Nosema locustae

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Nosema locustae
Scientific classification
N. locustae
Binomial name
Nosema locustae
Canning, 1953

Nosema locustae is a microsporidium fungi that is used to kill grasshoppers, caterpillars, some corn borers and crickets.[1]

Effects on grasshoppers[edit]

When consumed, N. locustae affects the digestive system of a grasshopper through a buildup in the gut, eventually killing it by creating lethargy and a lack of appetite;[2] it is also transferable from a deceased infected grasshopper that is consumed.[3] In a study done at Linköping University using N. locustae and a central Ethiopian grasshopper species, 55% of the grasshoppers that were not inoculated reached adulthood, while only 19% of the ones that were inoculated did.[4]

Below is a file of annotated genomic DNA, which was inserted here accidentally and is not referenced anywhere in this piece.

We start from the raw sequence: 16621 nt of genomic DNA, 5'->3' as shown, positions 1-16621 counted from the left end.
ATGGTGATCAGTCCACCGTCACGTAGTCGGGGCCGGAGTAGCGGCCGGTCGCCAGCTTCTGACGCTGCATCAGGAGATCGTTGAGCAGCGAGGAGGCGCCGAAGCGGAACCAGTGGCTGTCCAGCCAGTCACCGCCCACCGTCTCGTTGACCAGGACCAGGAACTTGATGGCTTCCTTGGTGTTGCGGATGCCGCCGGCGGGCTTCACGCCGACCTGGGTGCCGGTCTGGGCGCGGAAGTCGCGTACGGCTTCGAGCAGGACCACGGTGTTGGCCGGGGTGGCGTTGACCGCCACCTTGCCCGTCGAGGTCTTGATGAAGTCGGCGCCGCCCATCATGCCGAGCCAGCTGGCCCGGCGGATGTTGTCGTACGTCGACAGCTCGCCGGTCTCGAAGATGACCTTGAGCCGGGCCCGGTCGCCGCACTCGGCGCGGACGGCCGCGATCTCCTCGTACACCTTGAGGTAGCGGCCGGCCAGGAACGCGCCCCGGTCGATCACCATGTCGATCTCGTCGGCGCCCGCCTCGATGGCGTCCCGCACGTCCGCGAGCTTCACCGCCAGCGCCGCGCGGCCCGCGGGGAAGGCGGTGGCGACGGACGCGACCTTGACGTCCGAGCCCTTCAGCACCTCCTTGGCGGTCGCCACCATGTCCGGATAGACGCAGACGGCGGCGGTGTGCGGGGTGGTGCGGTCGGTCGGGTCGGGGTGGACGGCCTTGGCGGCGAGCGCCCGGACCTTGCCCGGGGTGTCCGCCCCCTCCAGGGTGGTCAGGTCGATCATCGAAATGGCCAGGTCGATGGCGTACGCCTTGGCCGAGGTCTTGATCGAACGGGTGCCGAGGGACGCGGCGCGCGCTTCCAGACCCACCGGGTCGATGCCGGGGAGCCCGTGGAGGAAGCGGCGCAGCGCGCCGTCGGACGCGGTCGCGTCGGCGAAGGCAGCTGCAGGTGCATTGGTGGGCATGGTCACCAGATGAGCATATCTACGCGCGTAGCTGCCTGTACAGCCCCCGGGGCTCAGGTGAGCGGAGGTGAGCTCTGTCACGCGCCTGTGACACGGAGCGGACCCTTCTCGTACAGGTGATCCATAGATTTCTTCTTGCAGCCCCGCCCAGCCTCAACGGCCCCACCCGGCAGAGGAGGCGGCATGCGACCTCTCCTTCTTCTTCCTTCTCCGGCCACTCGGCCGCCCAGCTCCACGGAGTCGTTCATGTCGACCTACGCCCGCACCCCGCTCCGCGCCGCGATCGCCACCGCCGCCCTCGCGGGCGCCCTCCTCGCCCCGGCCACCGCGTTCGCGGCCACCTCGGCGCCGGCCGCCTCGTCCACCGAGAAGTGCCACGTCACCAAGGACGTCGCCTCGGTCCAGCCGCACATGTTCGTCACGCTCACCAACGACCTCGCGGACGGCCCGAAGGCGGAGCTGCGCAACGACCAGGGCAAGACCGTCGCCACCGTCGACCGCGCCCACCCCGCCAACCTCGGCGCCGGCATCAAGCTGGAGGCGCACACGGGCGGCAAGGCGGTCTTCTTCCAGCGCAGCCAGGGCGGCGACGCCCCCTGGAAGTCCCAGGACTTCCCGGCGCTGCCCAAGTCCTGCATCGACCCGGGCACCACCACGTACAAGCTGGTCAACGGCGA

Farm Application[edit]

The spores are typically applied to a carrier, usually wheat bran, and can be spread through the use of a variety of devices. Typical application is one pound per acre, at a rate of 1 billion plus spores.[5]


  1. ^ Vega, Fernando E.; Kaya, Harry K., eds. (2012). Insect Pathology (2nd ed.). Academic Press. p. 5. ISBN 978-0-12-384984-7.
  2. ^
  3. ^ "Nosema Locustae (117001) Fact Sheet" (PDF). U.S. Environmental Protection Agency. October 2000. Retrieved 2013-08-30.
  4. ^ Habtewold, T.; Landin, J.; Wennergen, U.; Bergman, K.O. (December 1995). "Life Table for the Tef Grasshopper, Aiolopus longicornis, under Laboratory Conditions and Demographic Effects of the Pathogen Nosema locustae". Biological Control. 5 (4): 497–502. doi:10.1006/bcon.1995.1059.
  5. ^